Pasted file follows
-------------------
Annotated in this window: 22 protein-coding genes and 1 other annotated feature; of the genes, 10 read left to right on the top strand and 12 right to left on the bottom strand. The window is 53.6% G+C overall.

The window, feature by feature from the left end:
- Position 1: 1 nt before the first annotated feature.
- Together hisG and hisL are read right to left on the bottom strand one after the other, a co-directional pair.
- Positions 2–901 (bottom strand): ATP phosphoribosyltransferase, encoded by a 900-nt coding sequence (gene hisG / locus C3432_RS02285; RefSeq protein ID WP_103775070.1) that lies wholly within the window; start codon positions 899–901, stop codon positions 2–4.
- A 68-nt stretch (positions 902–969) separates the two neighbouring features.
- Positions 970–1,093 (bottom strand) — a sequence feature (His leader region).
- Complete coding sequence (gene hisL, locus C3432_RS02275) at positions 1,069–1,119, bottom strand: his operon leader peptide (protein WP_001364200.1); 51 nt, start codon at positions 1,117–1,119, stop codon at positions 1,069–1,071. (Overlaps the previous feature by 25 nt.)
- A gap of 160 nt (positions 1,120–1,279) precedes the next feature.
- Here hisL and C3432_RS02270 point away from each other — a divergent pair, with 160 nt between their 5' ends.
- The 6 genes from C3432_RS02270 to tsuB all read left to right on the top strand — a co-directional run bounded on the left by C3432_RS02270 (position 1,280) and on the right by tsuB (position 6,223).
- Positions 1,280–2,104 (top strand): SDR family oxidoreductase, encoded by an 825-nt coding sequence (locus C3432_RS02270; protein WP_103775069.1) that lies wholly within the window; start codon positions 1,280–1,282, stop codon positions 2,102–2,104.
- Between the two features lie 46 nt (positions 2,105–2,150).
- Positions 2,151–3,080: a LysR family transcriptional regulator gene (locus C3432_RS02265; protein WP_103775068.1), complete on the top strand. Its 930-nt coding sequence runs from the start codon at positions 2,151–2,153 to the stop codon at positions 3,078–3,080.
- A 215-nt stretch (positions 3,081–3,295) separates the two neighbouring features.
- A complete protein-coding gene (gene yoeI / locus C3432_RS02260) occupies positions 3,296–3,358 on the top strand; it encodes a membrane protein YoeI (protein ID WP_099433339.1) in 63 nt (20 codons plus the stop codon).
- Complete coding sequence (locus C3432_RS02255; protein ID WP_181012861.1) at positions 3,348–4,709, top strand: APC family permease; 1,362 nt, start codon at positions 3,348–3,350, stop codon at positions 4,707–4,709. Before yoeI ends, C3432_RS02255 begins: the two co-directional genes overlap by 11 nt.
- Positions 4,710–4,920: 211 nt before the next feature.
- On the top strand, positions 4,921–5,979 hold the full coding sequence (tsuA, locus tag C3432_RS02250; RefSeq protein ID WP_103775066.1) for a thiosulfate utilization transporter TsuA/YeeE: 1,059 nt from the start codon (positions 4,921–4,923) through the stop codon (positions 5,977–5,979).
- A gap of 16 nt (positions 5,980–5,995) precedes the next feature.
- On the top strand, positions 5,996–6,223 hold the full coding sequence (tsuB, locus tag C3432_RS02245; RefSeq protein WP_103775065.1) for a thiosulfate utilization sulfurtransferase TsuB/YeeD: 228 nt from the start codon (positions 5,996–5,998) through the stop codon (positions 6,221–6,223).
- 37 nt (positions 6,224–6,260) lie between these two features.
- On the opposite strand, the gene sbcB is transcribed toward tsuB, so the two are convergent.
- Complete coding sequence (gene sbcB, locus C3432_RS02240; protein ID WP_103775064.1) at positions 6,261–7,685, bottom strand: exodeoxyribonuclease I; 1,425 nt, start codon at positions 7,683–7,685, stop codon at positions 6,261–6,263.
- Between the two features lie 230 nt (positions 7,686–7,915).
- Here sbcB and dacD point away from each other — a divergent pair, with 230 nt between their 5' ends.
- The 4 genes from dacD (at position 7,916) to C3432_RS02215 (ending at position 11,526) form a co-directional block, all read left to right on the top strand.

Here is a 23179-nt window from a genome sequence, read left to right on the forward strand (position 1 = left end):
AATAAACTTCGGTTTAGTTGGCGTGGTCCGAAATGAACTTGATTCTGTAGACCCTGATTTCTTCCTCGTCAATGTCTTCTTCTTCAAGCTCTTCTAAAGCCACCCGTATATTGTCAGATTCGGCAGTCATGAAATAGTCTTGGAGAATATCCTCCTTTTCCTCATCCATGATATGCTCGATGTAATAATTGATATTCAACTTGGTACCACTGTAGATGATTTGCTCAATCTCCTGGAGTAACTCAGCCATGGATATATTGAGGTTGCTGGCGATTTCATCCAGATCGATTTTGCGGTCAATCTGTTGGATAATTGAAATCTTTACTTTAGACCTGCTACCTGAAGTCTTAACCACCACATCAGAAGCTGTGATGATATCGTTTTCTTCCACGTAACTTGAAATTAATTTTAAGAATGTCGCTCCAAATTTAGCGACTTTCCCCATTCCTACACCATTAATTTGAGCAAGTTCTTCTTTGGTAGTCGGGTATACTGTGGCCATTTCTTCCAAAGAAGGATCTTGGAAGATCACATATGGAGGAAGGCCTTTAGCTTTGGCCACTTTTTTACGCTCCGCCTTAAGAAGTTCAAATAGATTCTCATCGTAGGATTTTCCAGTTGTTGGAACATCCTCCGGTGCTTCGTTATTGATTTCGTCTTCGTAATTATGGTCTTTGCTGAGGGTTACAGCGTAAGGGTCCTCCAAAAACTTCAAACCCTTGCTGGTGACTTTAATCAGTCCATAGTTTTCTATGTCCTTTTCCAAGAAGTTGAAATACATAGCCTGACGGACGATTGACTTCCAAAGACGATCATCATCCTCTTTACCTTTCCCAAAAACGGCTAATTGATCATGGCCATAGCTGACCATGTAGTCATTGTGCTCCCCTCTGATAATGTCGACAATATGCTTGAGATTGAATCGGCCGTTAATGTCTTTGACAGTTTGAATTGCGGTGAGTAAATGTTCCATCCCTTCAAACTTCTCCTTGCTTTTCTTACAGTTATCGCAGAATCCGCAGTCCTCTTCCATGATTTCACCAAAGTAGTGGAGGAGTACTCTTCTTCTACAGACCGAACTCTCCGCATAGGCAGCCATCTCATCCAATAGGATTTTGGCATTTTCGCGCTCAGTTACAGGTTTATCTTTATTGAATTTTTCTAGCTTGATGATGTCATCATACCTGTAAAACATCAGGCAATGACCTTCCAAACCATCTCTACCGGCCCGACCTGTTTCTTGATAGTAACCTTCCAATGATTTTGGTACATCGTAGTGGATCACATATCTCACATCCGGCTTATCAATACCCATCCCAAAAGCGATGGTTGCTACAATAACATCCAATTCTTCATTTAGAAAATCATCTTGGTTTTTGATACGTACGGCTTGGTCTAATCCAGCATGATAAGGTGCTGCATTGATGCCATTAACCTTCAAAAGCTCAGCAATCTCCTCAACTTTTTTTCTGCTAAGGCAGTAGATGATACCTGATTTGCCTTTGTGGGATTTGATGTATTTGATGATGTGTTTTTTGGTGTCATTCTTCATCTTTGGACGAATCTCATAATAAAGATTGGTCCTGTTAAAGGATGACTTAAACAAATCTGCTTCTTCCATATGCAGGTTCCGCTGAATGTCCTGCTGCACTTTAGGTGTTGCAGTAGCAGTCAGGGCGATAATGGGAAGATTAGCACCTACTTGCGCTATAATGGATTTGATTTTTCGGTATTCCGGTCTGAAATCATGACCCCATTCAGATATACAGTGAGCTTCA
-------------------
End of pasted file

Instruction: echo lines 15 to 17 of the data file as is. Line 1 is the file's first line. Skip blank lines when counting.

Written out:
- A 215-nt stretch (positions 3,081–3,295) separates the two neighbouring features.
- A complete protein-coding gene (gene yoeI / locus C3432_RS02260) occupies positions 3,296–3,358 on the top strand; it encodes a membrane protein YoeI (protein ID WP_099433339.1) in 63 nt (20 codons plus the stop codon).
- Complete coding sequence (locus C3432_RS02255; protein ID WP_181012861.1) at positions 3,348–4,709, top strand: APC family permease; 1,362 nt, start codon at positions 3,348–3,350, stop codon at positions 4,707–4,709. Before yoeI ends, C3432_RS02255 begins: the two co-directional genes overlap by 11 nt.